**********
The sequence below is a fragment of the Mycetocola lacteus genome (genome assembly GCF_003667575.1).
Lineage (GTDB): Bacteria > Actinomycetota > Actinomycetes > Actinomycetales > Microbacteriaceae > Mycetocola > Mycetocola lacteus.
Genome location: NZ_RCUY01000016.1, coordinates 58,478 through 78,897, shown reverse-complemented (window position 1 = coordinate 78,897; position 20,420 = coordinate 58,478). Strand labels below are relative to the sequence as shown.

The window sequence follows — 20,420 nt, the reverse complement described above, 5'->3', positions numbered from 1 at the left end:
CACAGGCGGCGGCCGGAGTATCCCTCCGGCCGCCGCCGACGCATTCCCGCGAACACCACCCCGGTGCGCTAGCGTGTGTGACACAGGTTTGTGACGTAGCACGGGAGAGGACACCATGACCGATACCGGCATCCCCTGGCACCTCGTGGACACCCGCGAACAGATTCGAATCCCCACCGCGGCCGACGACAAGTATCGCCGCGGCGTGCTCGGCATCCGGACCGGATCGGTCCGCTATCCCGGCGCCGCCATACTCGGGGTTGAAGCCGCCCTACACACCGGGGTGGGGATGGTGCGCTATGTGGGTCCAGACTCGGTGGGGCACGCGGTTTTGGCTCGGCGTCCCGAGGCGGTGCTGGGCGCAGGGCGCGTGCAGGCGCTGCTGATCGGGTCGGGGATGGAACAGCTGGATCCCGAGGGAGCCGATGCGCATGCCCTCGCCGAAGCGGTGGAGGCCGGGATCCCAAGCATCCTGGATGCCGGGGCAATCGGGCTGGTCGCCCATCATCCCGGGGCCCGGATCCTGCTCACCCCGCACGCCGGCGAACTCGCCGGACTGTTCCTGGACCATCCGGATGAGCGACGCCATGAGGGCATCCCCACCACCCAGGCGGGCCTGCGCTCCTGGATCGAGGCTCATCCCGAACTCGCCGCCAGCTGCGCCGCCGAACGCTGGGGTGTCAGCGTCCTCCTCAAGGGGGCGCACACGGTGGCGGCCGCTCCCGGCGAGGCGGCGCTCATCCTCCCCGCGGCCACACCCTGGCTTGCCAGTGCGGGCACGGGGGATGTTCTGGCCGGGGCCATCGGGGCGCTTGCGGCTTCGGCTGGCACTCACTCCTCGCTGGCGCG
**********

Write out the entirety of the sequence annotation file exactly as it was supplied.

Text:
The sequence below is a fragment of the Mycetocola lacteus genome (genome assembly GCF_003667575.1).
Lineage (GTDB): Bacteria > Actinomycetota > Actinomycetes > Actinomycetales > Microbacteriaceae > Mycetocola > Mycetocola lacteus.
Genome location: NZ_RCUY01000016.1, coordinates 58,478 through 78,897, shown reverse-complemented (window position 1 = coordinate 78,897; position 20,420 = coordinate 58,478). Strand labels below are relative to the sequence as shown.

The window sequence follows — 20,420 nt, the reverse complement described above, 5'->3', positions numbered from 1 at the left end:
CACAGGCGGCGGCCGGAGTATCCCTCCGGCCGCCGCCGACGCATTCCCGCGAACACCACCCCGGTGCGCTAGCGTGTGTGACACAGGTTTGTGACGTAGCACGGGAGAGGACACCATGACCGATACCGGCATCCCCTGGCACCTCGTGGACACCCGCGAACAGATTCGAATCCCCACCGCGGCCGACGACAAGTATCGCCGCGGCGTGCTCGGCATCCGGACCGGATCGGTCCGCTATCCCGGCGCCGCCATACTCGGGGTTGAAGCCGCCCTACACACCGGGGTGGGGATGGTGCGCTATGTGGGTCCAGACTCGGTGGGGCACGCGGTTTTGGCTCGGCGTCCCGAGGCGGTGCTGGGCGCAGGGCGCGTGCAGGCGCTGCTGATCGGGTCGGGGATGGAACAGCTGGATCCCGAGGGAGCCGATGCGCATGCCCTCGCCGAAGCGGTGGAGGCCGGGATCCCAAGCATCCTGGATGCCGGGGCAATCGGGCTGGTCGCCCATCATCCCGGGGCCCGGATCCTGCTCACCCCGCACGCCGGCGAACTCGCCGGACTGTTCCTGGACCATCCGGATGAGCGACGCCATGAGGGCATCCCCACCACCCAGGCGGGCCTGCGCTCCTGGATCGAGGCTCATCCCGAACTCGCCGCCAGCTGCGCCGCCGAACGCTGGGGTGTCAGCGTCCTCCTCAAGGGGGCGCACACGGTGGCGGCCGCTCCCGGCGAGGCGGCGCTCATCCTCCCCGCGGCCACACCCTGGCTTGCCAGTGCGGGCACGGGGGATGTTCTGGCCGGGGCCATCGGGGCGCTTGCGGCTTCGGCTGGCACTCACTCCTCGCTGGCGCG